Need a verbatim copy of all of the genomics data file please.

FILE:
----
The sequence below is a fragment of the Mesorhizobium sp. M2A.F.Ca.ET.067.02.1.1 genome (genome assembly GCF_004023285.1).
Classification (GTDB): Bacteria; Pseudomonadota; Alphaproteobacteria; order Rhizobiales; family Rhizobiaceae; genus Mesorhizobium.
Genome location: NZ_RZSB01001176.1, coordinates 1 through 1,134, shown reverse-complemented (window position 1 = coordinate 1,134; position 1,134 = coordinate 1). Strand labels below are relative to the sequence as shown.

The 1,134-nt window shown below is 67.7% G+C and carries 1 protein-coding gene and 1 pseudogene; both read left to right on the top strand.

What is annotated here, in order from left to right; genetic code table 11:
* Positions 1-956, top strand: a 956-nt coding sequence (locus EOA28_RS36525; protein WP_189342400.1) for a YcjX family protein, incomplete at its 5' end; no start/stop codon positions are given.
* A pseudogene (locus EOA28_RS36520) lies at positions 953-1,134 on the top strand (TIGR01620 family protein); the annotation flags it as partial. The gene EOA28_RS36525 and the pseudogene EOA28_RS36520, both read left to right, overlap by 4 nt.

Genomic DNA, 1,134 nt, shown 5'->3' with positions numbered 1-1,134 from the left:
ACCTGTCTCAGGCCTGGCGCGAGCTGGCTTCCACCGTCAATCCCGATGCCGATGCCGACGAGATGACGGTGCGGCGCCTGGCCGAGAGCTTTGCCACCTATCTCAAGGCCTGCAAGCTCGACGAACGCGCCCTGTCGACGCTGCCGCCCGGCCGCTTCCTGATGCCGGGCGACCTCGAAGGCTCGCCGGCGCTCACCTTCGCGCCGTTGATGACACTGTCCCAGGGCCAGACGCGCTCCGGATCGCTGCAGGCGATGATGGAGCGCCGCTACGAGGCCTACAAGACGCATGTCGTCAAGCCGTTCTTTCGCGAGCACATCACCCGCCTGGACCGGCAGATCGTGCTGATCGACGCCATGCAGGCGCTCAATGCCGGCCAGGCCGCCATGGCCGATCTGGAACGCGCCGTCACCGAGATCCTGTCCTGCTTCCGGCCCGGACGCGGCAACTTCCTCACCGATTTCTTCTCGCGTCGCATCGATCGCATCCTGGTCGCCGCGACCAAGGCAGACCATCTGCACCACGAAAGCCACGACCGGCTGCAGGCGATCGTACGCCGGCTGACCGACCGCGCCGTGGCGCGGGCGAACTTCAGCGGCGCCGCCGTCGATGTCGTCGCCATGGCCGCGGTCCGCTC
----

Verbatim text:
The sequence below is a fragment of the Mesorhizobium sp. M2A.F.Ca.ET.067.02.1.1 genome (genome assembly GCF_004023285.1).
Classification (GTDB): Bacteria; Pseudomonadota; Alphaproteobacteria; order Rhizobiales; family Rhizobiaceae; genus Mesorhizobium.
Genome location: NZ_RZSB01001176.1, coordinates 1 through 1,134, shown reverse-complemented (window position 1 = coordinate 1,134; position 1,134 = coordinate 1). Strand labels below are relative to the sequence as shown.

The 1,134-nt window shown below is 67.7% G+C and carries 1 protein-coding gene and 1 pseudogene; both read left to right on the top strand.

What is annotated here, in order from left to right; genetic code table 11:
* Positions 1-956, top strand: a 956-nt coding sequence (locus EOA28_RS36525; protein WP_189342400.1) for a YcjX family protein, incomplete at its 5' end; no start/stop codon positions are given.
* A pseudogene (locus EOA28_RS36520) lies at positions 953-1,134 on the top strand (TIGR01620 family protein); the annotation flags it as partial. The gene EOA28_RS36525 and the pseudogene EOA28_RS36520, both read left to right, overlap by 4 nt.

Genomic DNA, 1,134 nt, shown 5'->3' with positions numbered 1-1,134 from the left:
ACCTGTCTCAGGCCTGGCGCGAGCTGGCTTCCACCGTCAATCCCGATGCCGATGCCGACGAGATGACGGTGCGGCGCCTGGCCGAGAGCTTTGCCACCTATCTCAAGGCCTGCAAGCTCGACGAACGCGCCCTGTCGACGCTGCCGCCCGGCCGCTTCCTGATGCCGGGCGACCTCGAAGGCTCGCCGGCGCTCACCTTCGCGCCGTTGATGACACTGTCCCAGGGCCAGACGCGCTCCGGATCGCTGCAGGCGATGATGGAGCGCCGCTACGAGGCCTACAAGACGCATGTCGTCAAGCCGTTCTTTCGCGAGCACATCACCCGCCTGGACCGGCAGATCGTGCTGATCGACGCCATGCAGGCGCTCAATGCCGGCCAGGCCGCCATGGCCGATCTGGAACGCGCCGTCACCGAGATCCTGTCCTGCTTCCGGCCCGGACGCGGCAACTTCCTCACCGATTTCTTCTCGCGTCGCATCGATCGCATCCTGGTCGCCGCGACCAAGGCAGACCATCTGCACCACGAAAGCCACGACCGGCTGCAGGCGATCGTACGCCGGCTGACCGACCGCGCCGTGGCGCGGGCGAACTTCAGCGGCGCCGCCGTCGATGTCGTCGCCATGGCCGCGGTCCGCTC